Conserving Phillip Lindsay Mason’s “The Hero”

Soul of a Nation: Art in the Age of Black Power 1963–1983 celebrates art made by Black artists during two pivotal decades when issues of race and identity dominated and defined both public and private discourse. The de Young’s presentation of this acclaimed exhibition includes a focus on Bay Area artists whose work promoted personal and cultural pride, collective solidarity and empowerment, and political and social activism.

The exhibition provided the opportunity for paintings conservator Tricia O’Regan to treat Phillip Lindsay Mason’s powerful painting The Hero, which is on loan to the de Young from the Mills College Art Museum in Oakland. Here, she outlines her process for preparing The Hero for its first public display in several decades.

Paintings conservator Tricia O’Regan examines Phillip Lindsay Mason’s “The Hero” in the paintings conservation studio at the de Young
Paintings conservator Tricia O’Regan examines Phillip Lindsay Mason’s “The Hero” in the paintings conservation studio at the de Young

The Hero, painted in Berkeley, California in 1968 by Phillip Lindsay Mason, has not been exhibited since its acquisition by the Mills College Art Museum in 1979. The acrylic painting on canvas, although in good condition overall, had a thick layer of accumulated grime, mold, and staining on its surface. The lenders generously allowed us to treat the painting for its inclusion in the exhibition Soul of a Nation at the de Young.

Cleaning acrylic paint layers can be tricky. Conservators must understand the solubility ranges of the paint, so that they do not leave cleaning materials behind that might alter the surface at a later date. Fortunately, ongoing research in the care and conservation of these modern paints helps to ensure their long-term preservation. Tools used to clean The Hero included cotton, make-up sponges, and pH-adjusted deionized water with added surfactants, detergents, and chelators, all employed while maintaining the correct ionic conductivity of the aqueous solutions. It sounds complicated because it is! Our conservators were careful to ensure that the original 1968 materials were changed as little as possible during the treatment.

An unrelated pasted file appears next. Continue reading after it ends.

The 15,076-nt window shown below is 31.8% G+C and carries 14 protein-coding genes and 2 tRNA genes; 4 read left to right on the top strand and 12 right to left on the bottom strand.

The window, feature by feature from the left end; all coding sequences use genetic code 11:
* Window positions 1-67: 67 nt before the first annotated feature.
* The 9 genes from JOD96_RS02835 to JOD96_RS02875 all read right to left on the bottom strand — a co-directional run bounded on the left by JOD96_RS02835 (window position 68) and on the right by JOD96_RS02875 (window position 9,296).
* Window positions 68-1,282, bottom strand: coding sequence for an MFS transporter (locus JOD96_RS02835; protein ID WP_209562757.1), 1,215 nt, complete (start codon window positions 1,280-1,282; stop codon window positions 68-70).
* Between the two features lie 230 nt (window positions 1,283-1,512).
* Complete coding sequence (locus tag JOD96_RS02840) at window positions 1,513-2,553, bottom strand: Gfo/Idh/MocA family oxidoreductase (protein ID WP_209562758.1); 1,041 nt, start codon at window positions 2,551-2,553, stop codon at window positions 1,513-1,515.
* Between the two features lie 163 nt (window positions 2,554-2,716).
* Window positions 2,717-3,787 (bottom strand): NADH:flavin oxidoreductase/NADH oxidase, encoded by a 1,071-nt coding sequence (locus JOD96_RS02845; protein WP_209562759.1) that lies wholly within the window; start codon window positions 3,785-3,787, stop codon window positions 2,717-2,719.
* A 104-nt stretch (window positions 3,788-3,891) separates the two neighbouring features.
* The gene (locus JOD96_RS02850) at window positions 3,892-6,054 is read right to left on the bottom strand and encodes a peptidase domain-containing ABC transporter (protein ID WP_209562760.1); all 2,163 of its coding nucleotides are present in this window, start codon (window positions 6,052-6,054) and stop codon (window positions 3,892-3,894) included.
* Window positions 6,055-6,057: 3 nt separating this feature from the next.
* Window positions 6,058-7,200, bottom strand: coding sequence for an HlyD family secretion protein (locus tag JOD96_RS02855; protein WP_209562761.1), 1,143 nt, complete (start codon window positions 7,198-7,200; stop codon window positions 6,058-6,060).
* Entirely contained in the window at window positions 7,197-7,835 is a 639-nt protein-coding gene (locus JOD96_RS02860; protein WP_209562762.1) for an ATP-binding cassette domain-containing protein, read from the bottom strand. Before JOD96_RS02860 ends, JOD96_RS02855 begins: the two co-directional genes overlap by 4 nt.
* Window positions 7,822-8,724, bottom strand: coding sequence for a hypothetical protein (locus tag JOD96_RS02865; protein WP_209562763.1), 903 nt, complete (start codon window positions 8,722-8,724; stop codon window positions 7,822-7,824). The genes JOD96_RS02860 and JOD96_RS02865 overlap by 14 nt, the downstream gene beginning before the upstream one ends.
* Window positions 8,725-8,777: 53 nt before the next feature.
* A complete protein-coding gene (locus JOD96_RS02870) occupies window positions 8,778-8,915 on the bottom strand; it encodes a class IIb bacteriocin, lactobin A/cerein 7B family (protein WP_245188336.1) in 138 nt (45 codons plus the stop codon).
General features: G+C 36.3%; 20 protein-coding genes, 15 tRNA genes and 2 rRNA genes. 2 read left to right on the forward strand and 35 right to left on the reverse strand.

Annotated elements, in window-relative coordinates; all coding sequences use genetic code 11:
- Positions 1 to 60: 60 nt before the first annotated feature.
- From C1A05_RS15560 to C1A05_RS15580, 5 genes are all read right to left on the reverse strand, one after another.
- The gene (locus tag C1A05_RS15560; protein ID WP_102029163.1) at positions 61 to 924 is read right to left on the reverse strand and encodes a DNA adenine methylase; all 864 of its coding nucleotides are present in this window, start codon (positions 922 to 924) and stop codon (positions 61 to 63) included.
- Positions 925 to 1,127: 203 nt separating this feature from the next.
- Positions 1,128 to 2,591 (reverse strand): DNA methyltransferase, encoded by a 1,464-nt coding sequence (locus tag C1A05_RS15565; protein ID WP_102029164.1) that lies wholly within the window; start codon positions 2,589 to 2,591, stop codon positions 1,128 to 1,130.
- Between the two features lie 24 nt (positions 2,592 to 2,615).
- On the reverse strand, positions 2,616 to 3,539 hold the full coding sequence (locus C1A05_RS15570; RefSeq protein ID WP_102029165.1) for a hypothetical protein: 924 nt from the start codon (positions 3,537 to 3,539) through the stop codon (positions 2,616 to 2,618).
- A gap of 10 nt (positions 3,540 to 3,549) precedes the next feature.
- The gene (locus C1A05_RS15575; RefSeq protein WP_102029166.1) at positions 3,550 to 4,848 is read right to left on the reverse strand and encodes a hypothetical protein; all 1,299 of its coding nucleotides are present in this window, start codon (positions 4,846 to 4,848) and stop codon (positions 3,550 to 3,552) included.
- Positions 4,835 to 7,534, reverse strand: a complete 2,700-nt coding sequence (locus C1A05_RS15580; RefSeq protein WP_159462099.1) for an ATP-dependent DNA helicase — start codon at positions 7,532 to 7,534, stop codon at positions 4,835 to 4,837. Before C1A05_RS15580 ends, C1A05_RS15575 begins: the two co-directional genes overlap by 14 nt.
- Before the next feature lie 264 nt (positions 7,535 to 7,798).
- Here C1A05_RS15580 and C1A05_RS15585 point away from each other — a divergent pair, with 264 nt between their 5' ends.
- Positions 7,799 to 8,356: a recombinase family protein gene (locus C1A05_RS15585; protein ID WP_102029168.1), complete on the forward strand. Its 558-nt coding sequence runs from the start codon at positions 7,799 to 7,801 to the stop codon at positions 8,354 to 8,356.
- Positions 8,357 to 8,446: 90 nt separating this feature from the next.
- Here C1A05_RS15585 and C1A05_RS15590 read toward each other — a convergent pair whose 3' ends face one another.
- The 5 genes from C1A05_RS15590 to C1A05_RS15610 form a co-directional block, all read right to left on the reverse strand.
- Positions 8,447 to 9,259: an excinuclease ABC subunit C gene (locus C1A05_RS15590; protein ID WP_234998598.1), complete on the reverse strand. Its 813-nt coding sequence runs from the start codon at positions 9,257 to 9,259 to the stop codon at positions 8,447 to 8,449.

O’Regan with “The Hero” during treatment in the paintings conservation studio
O’Regan with “The Hero” during treatment in the paintings conservation studio

Before our treatment, we removed the simple strip frame from the canvas, which revealed that the painting extended beyond the front of the canvas to the sides of the stretcher. Newly conserved, The Hero will be exhibited without a frame in Soul of a Nation, and will return to Mills College after the exhibition looking as the artist intended.

After treatment: Phillip Lindsay Mason, “The Hero,” ca. 1979. Acrylic on canvas, 65 3/4 x 52 x 2 1/4 in. (167 x 132.1 x 5.7 cm). Mills College Art Museum © Phillip Lindsay Mason
After treatment: Phillip Lindsay Mason, “The Hero,” ca. 1979. Acrylic on canvas, 65 3/4 x 52 x 2 1/4 in. (167 x 132.1 x 5.7 cm). Mills College Art Museum © Phillip Lindsay Mason

Text by Tricia O’ Regan, paintings conservator of American Art at the Fine Arts Museums of San Francisco.

Learn more about Soul of a Nation: Art in the Age of Black Power 1963–1083 at the de Young.